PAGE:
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From here on out, we're going to be talking about the Bilateria, or animals that have a body plan that is bilaterally symmetrical. The remaining animals in the animal kingdom have a front and back, top and bottom, and right and left. Bilateria also have a triploblastic embryo, which means that it forms three germ layers. ("Triplo-" means three and "blast" means a sprout or bud..)
The Bilateria can be grouped into three branches based on the kind of coelom (or body cavity) formed in the embryo. As the embryo grows, it forms layers around the coelom. The acoelomates have three layers without any space between them ("a–" at the beginning of a word means "without," so this is "without a coelom"). The coelomates have a coelom made entirely from the middle germ layer. The pseudocoelomates have a coelom made only partially from the middle layer.
The acoelomates include two phyla, Platyhelminthes and Nemertea (otherwise known as the flatworms and ribbon worms). These animals lack an internal cavity filled with fluid and a circulatory system. They have flat bodies, which means all of their cells are close to the surface so they all have easy access oxygen. These animals don't have the ability to move about on their own. What they do have are true nerve and muscle tissues. See an example here.
Flatworms and ribbon worms have a head. This evolutionary development is called cephalization. This means that there is a true front and back end. Flatworms and ribbon worms have one or more ganglia, a collection of nerve cells that helps control nerve function in the organism. This is like a super-simple brain. These worms also have sensory organs located in the head, another aspect of cephalization.
Flatworms, phylum Platyhelminthes, are mostly marine animals. A few freshwater species splash around, too. Planarians, flukes, and tapeworms are all flatworms. All can reproduce sexually or asexually, though the methods differ between them.
Some flatworms have found efficient, yet creepy, ways to find food. Tapeworms and flukes are parasites that inhabit a larger animal and use its resources. Blood flukes first inhabit snails and then move into the blood vessels in human intestines (escargot, anyone?). Tapeworm heads are armed with suckers and hooks that lock its mouth into the intestines of the host and steal digested food directly from the source. Since they don't even have to digest their own food, they don't have a system for it. Best of all, tapeworms can grow to over 20 meters long inside a host.
Wait, we misspoke. '""""Best"""" of all' is what we meant. Ughgh.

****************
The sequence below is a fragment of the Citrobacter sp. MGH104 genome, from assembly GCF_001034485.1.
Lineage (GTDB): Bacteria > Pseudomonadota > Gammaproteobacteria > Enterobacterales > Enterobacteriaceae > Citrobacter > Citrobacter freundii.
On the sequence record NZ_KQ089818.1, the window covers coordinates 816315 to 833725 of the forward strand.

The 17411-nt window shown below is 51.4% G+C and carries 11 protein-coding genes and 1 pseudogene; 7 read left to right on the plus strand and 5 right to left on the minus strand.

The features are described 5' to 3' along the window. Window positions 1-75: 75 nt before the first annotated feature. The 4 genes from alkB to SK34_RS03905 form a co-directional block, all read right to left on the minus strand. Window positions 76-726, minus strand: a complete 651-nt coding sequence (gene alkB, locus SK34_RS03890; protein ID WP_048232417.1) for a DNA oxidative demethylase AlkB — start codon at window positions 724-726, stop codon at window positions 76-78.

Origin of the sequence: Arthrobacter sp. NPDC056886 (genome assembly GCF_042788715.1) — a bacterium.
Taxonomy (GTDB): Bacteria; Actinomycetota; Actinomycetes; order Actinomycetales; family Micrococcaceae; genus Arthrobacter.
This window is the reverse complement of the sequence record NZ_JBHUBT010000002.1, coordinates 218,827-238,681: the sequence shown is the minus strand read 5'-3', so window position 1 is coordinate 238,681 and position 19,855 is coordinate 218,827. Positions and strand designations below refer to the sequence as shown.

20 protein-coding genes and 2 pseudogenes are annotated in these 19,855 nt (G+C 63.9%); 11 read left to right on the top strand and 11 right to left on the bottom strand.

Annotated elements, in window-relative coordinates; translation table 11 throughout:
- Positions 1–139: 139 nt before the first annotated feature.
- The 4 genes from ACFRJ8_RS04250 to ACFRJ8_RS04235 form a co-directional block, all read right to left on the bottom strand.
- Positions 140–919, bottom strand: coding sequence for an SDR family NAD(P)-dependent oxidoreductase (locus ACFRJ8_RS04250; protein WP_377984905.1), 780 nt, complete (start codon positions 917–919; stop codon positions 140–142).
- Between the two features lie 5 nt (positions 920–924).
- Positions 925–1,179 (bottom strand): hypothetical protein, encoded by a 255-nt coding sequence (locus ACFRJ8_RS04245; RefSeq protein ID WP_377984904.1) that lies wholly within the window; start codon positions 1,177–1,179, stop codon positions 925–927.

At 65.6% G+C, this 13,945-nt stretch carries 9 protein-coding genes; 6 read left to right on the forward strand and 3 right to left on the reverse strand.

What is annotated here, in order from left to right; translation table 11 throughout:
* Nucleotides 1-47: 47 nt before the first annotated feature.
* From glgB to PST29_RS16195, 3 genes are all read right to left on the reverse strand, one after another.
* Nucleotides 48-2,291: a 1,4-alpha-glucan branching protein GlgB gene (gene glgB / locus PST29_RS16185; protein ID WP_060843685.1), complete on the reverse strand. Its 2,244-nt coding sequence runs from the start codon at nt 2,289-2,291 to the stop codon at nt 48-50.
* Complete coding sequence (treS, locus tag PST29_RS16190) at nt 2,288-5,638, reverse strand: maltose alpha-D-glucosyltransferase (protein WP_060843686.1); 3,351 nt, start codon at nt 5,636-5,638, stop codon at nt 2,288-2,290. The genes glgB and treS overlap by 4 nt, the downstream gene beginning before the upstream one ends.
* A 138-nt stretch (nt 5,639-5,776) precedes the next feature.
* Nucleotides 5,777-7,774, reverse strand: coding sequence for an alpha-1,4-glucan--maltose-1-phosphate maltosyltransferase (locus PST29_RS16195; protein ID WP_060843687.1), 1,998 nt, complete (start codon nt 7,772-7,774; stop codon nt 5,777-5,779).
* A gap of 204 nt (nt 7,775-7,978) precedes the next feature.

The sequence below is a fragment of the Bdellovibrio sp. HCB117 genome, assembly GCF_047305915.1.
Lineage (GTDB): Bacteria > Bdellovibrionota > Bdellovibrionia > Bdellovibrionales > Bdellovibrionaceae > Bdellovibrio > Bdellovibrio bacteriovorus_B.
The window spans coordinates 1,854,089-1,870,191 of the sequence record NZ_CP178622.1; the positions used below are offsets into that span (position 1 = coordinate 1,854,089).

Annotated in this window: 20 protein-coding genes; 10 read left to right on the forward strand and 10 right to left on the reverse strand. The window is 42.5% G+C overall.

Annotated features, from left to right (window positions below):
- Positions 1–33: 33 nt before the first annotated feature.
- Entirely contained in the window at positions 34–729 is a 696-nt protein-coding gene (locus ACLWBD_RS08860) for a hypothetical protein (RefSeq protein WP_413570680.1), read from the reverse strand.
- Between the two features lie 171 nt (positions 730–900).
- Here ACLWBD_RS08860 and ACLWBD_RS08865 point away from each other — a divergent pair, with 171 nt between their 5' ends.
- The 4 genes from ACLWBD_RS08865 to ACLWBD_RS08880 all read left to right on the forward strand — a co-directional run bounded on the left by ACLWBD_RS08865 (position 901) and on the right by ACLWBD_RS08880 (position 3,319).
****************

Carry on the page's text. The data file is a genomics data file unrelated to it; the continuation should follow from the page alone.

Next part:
The members of the phylum Nemertea are called ribbon worms or proboscis worms. "Proboscis" means a long appendage from the nose-like area. Unlike flatworms, ribbon worms have a small fluid-filled space near their front end. The worm uses water pressure to push out their proboscis, which is used to capture prey. Some things are better seen than described. Some ribbon worms can grow up to 30 meters long. How's that for nightmare fuel?
The ribbon worms have a couple other things that flatworms don't: a complete digestive tract and a circulatory system. The ribbon worms don't have a heart, but use muscle contractions to move blood around their circulatory systems.
The next branch of Bilateria is the pseudocoelomates, which includes two phyla, Rotifera and Nematoda, otherwise known as the rotifers and nematodes. Most rotifers live in fresh water and are very tiny, but still have a complete digestive tract and other organ systems. The pseudocoelom houses the internal organs and acts as a hydrostatic skeleton (that's also how jellies move). Nutrients and waste move through the fluid.
Rotifers get their name from a special circle of cilia around the mouth. (Rotifer means "wheel-bearer.") The cilia swirl water into the mouth, bringing in microorganisms to eat. Here's an example.
Once again, truth is stranger than fiction when it comes to reproduction. Some species of rotifers are only female and only produce females from unfertilized eggs. Other rotifers produce two types of unfertilized eggs, which turn into females and a weird male that can't even feed itself. It only exists to produce sperm. The sperm fertilize some of the eggs, which turn into a special kind of zygote that can wait out a dry season until better times come around. When rain arrives, the rotifers will skip the fertilization part and females will make only females again.
Nematodes are the other pseudocoelomate. They're called roundworms, but they're not round. Instead, they're smooth and without segments.
Roundworms are everywhere: in salt and fresh water, in plant tissues, in the soil, and in animal tissues. They are even in our puppies.
Roundworms can be found just in just about every climate, from arctic areas to deserts and everywhere in between. There are thousands of known species and probably many others that haven't been discovered yet. They have a similar digestive system and hydrostatic skeleton to the rotifers, but have a tough covering called a cuticle. And as a surprising turn in events, reproduction in these animals is usually sexual with separate female and male forms. Kind of boring, really.
Nematodes play a tremendous role in the ecosystem. They're major players in the decomposition of dead organisms, which recycles nutrients back into the environment. Nematodes are also major pests for humans. They attack the roots of the plants we eat. Nematodes also parasitize humans. Some lovely examples include hookworm and Trichinella. Hookworm lives in the small intestines and lives off the host's blood. Trichinella, which starts in the intestine, burrows into the muscle and eventually into the heart.
To sum up this group:
Planaria are one kind of flatworm. They have light-sensing organs on their head called eyespots. It's a cute pet, for a worm.